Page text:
Another beautiful early spring day with temperatures reaching the high 40’s. All the animals were very happy to finally have weather that was comfortable to be outside in. Since writing about “Little Man” this morning, I believe the Lord gave me the wisdom I asked Him for. When I was done feeding & letting out all the poultry, “a thought” came to mind to switch “Little Man Swede” with his son, who I’ll refer to as “Jr.” - they both look quite similar, but I don’t believe “Jr.” inherited Little Man’s attitude. I caught “Jr.” and carried him over to the SFH area, then put him down on the ground outside the fence where the other SFHs were. Next, I went inside the fenced-in area & caught “Little Man”, who by the way was a “good boy” about not crowing around me. I temporarily put him in an empty rabbit cage outside the bachelor roosters & ducks. By that time, “Jr.” had to be caught again, as he’d flown & walked over the melting snow to the outside of the Bielefelder’s area. I put him in with the SFH breeding group, in which the other SFH rooster was now the dominant rooster since “Little Man” left. “Jr.” hid under the coop, clucking to the hens while the other rooster started to crow, proclaiming that now this was his territory.
It seemed like they’d get along fine, so I went ahead & put Little Man in with the other roosters. “Michael Jessie” has been the dominant rooster ever since he came back from his “summer vacation” in 2012, but this winter he got really bad frostbite on his comb, which put him at a disadvantage and he hasn’t been as strong and spunky as he has been. Perhaps he’s just “depressed” because he hasn’t been in with any of the hens since the end of January. Either way, one of the young cockerels from a swap last year has climbed the social ladder & has been the one maintaining “peace and order” among the rooster brotherhood. So, when “Little Man” entered the other rooster’s territory from which he’s been separated since Feb. 12th, they “let him have it.” Of course being the “warrior” that he is, he wouldn’t let go of his high-ranking position without a fight. Then rooster #1’s brother came over to “help him” re-establish peace and order, and “Little Man” knew he didn’t have a chance against these two bigger roosters. So, he ran off, with both of them hot on his tail, and Little Man tried to find an escape to the other side where the PA coop breeding group is. As he passed Michael Jessie, he gave him a little peck as if to say, “You better mind your manners here.” Just then Micheal Jessie’s son, Daniel #2, who’s one of the roosters in the PA coop section, came over and told Little Man that he wasn’t going to get any sympathy from him either. By now Little Man was no longer standing tall and proud, but was crouched low on the ground, with his head lower than his body. Then he eye the coop and made a run for cover. One of the other roosters appointed himself as Little Man’s truant officer, standing guard at the door of the coop to make sure he didn’t go beyond his boundaries. All returned to normal, with rooster #1 crowing to announce his victory. I smiled and thanked the roosters for helping adjust Little Man’s attitude, and yet doing it as gently as they could. No one was hurt physically, only Little Man’s ego and his high-ranking position. Though he did earn the Swedish name “Hjalmar”, which means “helmeted warrior” (helmet = his crest of feathers on top of his head).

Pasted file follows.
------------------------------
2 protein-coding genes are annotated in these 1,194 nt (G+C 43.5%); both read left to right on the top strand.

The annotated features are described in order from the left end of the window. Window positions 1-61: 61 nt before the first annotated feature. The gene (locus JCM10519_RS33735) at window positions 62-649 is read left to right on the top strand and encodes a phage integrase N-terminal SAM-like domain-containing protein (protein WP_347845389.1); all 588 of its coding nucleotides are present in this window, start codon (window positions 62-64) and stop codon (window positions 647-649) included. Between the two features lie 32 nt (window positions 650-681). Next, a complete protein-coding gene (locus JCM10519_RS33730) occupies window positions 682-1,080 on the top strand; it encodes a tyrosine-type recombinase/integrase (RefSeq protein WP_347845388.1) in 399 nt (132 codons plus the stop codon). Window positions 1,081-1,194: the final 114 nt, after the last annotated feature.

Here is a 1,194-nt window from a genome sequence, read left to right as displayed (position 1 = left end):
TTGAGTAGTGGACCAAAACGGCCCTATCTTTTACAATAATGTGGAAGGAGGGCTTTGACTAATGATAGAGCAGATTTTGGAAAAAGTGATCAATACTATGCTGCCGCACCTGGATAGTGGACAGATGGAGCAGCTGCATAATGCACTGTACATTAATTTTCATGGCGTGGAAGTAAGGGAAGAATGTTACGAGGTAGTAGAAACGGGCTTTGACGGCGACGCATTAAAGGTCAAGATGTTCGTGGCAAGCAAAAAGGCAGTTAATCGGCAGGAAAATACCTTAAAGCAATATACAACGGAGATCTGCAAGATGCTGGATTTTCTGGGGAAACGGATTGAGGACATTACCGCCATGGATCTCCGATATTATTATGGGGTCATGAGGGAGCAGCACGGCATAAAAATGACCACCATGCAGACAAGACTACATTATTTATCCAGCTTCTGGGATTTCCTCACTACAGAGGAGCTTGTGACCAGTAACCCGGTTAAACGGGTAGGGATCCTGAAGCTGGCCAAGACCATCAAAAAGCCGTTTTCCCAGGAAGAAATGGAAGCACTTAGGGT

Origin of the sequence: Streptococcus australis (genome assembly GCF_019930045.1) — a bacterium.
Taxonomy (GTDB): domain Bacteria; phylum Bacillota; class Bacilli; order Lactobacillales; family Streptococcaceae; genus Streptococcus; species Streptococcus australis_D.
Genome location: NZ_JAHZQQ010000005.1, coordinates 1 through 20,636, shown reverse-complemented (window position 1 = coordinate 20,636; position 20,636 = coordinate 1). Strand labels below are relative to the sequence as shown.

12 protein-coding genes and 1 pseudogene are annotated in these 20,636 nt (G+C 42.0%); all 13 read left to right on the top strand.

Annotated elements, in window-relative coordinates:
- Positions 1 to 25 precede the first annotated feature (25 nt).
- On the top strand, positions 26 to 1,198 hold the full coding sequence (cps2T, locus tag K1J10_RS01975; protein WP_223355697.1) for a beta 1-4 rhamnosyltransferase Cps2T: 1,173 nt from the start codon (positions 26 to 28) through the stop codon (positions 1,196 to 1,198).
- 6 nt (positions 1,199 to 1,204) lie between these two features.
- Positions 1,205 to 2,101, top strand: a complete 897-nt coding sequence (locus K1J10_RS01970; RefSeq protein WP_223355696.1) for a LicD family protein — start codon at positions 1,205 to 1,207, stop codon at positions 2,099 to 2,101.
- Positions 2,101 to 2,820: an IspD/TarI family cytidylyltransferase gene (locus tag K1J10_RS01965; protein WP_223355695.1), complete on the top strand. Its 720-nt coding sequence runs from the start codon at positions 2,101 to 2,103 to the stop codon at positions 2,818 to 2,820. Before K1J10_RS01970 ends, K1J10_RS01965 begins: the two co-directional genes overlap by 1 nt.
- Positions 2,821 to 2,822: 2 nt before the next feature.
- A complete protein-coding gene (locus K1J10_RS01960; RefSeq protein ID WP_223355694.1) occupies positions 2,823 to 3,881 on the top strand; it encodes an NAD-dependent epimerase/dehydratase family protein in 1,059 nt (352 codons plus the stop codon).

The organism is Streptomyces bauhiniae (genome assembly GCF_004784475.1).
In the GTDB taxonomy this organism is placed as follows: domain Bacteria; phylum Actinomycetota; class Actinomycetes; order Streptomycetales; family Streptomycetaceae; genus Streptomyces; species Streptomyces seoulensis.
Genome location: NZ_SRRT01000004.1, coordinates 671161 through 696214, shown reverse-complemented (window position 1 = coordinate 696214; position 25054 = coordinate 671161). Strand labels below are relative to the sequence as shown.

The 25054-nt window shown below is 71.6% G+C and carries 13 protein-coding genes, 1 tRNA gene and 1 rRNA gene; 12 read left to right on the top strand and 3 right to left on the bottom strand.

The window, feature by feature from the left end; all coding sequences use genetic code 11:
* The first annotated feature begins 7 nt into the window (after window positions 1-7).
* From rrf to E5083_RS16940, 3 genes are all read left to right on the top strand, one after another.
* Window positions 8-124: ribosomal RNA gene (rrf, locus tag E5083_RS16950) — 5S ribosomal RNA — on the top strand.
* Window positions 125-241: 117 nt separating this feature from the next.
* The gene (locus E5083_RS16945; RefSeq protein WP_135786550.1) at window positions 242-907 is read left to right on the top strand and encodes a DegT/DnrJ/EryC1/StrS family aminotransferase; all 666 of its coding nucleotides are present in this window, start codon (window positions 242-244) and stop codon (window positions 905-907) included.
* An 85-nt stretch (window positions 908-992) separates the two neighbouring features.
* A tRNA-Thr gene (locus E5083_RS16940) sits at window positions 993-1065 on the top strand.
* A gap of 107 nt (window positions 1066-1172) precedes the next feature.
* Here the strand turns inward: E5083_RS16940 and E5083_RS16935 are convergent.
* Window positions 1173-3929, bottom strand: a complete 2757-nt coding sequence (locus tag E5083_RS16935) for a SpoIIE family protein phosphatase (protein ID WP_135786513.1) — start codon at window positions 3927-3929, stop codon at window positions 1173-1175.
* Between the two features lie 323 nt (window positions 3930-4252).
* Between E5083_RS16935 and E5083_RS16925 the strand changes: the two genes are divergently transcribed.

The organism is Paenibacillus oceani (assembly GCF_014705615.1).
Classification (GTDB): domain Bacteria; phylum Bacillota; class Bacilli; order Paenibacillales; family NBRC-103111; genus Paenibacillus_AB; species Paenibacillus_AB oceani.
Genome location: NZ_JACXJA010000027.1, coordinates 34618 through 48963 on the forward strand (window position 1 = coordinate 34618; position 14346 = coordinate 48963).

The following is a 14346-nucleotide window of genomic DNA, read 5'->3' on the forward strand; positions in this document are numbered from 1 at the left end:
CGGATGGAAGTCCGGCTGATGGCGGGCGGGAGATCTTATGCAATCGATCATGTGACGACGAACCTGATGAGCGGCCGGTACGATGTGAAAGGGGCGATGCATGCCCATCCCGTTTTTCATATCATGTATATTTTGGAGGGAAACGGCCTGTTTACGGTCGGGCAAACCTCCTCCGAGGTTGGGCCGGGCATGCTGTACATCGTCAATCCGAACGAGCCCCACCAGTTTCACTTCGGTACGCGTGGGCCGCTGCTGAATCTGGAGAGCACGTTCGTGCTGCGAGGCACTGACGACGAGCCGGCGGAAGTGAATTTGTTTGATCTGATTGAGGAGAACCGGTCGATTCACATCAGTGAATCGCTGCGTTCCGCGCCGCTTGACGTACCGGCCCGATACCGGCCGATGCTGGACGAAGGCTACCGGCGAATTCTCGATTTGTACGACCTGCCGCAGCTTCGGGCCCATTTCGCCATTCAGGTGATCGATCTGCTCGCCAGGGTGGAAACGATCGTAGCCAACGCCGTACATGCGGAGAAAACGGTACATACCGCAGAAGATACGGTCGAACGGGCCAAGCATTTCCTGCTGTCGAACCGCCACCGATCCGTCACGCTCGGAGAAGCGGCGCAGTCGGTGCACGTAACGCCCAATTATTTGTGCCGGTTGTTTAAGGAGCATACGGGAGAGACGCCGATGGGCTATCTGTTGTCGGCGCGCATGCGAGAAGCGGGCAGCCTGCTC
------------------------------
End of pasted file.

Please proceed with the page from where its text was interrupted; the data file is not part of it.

“Hjalmar’s” son has been dubbed “Leif” - meaning “descendant, heir”;
The newly dominant Swedish Flower Hen Rooster (from a different SFH line) in the SFH breeding group
will be “Kevin”, though not a name of Swedish origin. But I chose that name because its meaning is so aptly fitting for this rooster: “kind, gentle, handsome.” I looked up many Swedish names, and none seemed to fit him “quite right”or had Norse mythology origins, which I’d prefer not to name a rooster after. It’s been a long time in coming to name these roosters, and I’ll work in the hens next, but sometimes I like to wait to name them until I know their personality or traits to differentiate them.
On another note, I had to cull the one duck that froze her feet several weeks ago, as she was getting weaker, though she’d been desperately trying to make a recovering. But there was obviously permanent damage to her feet & legs, she’d lost weight and therefore wouldn’t be a good breeder, etc. That puts me at 7 female ducks and 2 male ducks. I need to either sell that extra male duck or ‘fatten him up” & process him before breeding season. I’m pretty sure Sir Francis Drake can cover all seven ducks just fine without any extra help.
I also candled the eggs again for the last time, and transferred all 50 of them to the Cooler Bater Hatcher for lockdown. I’ll wait until I see a pip or Friday morning, whichever comes first, to increase the humidity, since the eggs are staggered over 4 days. I’m expecting to see some action either Friday night or Saturday, but time will tell.